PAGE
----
Twitter

From Metapedia
Jump to: navigation, search
Logo.

Twitter is a corporation and social networking service where people share brief status updates.

Censorship

"In the latest undercover Project Veritas video investigation, current and former Twitter employees are on camera explaining steps the social media giant is taking to censor political content that they don’t like. [...] “One strategy is to shadow ban so you have ultimate control. The idea of a shadow ban is that you ban someone but they don’t know they’ve been banned, because they keep posting and no one sees their content. So they just think that no one is engaging with their content, when in reality, no one is seeing it.” [...] more left-leaning content would go through their selection process with less political scrutiny [...] this selection process wasn’t exactly Twitter policy, but rather they were following unwritten rules from the top: “A lot of unwritten rules, and being that we’re in San Francisco, we’re in California, very liberal, a very blue state. You had to be… I mean as a company you can’t really say it because it would make you look bad, but behind closed doors are lots of rules.” [...] details how the shadow-banning algorithms targeting right-leaning are engineered: "Yeah you look for Trump, or America, and you have like five thousand keywords to describe a redneck. Then you look and parse all the messages, all the pictures, and then you look for stuff that matches that stuff.” When asked if the majority of the algorithms are targeted against conservative or liberal users of Twitter, Singh said, “I would say majority of it are for Republicans.”"[1]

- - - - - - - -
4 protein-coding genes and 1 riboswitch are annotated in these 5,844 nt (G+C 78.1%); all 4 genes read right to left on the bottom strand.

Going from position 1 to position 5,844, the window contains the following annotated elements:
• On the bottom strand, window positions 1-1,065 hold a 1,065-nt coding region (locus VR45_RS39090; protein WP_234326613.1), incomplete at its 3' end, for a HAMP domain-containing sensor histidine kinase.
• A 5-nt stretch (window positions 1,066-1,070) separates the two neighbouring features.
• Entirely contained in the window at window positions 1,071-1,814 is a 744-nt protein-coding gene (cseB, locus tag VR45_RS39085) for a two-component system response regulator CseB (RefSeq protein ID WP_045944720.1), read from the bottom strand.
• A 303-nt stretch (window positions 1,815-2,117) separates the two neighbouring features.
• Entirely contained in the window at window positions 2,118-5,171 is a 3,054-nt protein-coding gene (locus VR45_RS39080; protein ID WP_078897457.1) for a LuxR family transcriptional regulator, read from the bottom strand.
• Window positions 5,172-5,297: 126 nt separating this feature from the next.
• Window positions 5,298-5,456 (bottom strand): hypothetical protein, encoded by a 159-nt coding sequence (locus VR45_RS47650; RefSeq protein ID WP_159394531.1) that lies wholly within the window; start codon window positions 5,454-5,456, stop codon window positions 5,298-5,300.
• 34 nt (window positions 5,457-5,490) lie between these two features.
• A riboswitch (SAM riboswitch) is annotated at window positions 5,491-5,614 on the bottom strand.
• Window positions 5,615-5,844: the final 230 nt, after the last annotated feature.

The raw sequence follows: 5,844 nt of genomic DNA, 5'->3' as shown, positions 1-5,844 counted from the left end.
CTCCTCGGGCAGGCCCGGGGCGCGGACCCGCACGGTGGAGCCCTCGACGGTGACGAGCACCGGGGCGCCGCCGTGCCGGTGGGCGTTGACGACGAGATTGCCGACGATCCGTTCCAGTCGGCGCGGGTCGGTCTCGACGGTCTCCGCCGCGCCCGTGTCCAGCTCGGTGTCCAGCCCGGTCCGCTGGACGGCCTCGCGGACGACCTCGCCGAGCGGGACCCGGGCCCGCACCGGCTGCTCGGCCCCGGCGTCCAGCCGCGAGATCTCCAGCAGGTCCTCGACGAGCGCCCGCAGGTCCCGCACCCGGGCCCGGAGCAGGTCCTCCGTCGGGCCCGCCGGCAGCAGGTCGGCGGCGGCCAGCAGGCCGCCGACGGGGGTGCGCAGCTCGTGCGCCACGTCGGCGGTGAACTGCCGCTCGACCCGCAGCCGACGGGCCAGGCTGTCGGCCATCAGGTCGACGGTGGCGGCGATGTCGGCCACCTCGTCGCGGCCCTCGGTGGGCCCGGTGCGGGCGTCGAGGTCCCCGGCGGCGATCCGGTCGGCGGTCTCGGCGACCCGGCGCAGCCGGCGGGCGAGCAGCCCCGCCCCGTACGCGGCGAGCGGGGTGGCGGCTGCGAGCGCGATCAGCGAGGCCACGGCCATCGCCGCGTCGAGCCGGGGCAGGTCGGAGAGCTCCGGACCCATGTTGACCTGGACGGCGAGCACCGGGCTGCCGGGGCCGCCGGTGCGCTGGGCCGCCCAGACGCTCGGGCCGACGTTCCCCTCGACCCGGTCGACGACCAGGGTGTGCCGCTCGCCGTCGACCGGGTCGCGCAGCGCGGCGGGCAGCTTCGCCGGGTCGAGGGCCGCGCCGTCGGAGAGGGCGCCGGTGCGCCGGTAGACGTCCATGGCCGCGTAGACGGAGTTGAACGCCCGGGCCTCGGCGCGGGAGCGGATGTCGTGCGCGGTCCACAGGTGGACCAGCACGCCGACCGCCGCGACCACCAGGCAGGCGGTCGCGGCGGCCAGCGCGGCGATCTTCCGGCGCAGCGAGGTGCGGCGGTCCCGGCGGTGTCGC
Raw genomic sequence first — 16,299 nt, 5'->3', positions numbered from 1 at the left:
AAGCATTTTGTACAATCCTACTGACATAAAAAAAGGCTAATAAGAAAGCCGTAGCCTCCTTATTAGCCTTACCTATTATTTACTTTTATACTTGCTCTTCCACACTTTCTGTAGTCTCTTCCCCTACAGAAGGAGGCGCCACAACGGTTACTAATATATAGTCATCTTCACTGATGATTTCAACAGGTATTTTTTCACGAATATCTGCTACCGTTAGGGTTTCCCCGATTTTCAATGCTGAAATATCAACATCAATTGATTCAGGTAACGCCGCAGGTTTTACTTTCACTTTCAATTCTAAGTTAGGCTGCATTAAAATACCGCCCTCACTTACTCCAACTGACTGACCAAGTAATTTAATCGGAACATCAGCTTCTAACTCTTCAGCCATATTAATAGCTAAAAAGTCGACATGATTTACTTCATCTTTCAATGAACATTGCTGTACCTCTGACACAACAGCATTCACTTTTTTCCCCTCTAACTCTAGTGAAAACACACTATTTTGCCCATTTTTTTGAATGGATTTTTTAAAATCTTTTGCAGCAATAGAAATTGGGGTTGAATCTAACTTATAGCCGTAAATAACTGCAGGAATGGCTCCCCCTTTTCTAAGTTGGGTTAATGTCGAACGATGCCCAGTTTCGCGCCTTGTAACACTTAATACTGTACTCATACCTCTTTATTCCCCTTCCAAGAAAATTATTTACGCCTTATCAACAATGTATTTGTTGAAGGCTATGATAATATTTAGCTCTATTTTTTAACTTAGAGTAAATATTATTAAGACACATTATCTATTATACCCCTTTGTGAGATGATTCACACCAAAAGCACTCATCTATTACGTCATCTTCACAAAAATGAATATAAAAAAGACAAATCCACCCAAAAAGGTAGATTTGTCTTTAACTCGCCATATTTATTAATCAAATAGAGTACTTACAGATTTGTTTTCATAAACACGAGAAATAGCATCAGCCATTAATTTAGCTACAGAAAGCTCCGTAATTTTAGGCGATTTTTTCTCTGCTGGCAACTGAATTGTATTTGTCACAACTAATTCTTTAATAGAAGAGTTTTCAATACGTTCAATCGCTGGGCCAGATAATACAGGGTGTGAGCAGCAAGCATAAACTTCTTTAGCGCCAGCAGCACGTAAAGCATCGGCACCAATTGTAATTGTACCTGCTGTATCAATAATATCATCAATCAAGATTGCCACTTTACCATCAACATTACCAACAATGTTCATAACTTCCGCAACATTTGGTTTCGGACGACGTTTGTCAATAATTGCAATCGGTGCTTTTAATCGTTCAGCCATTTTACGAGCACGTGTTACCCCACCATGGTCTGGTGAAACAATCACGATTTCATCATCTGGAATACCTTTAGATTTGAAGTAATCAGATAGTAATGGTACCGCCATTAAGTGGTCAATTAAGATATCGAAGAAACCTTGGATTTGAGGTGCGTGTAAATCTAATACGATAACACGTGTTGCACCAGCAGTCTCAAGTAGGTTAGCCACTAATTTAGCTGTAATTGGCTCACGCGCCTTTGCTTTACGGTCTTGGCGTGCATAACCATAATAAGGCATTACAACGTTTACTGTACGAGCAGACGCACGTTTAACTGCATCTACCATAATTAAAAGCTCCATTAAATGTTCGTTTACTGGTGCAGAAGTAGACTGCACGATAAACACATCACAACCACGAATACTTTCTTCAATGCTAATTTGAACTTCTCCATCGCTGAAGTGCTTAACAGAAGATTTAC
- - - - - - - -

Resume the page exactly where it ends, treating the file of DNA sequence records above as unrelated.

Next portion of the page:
In 2016 Twitter was criticized for censoring conservatives or more specifically that "on closer inspection it appears that Twitter’s war on free speech is directed at a specific generation of libertarians and alternative conservative voices, many of whom are vocal and enthusiastic supporters of Donald Trump."[2][3][4]

In 2016 Twitter unveiled a "Trust and Safety Council" which included many controversial organizations.[5]

After Donald Trump won the 2016 presidential election, Twitter conducted a mass purge of prominent Alt-Right accounts.[6] Another mass purge occurred in December 2017.

Twitter permanently suspended Donald Trump’s twitter account in January 2021.[7]

Networks

Former British Liberal politician Nick Clegg became employed by the social media giant Facebook after leaving parliament and is now head of their international political operations. In May 2021 he joined forces with google to persuade British government ministers against appointing Paul Dacre, former editor of the Daily Mail newspaper, and Boris Johnson's favourite for the post, as Chairman of the media watchdog OFCOM. Dacre had in 2018 called for the tech giants to be broken up. OFCOM has the power to block the likes of Facebook and Twitter from operating in the UK and/or to sting them with huge fines worth up to a tenth of their turnover.[8]

See also

External links

References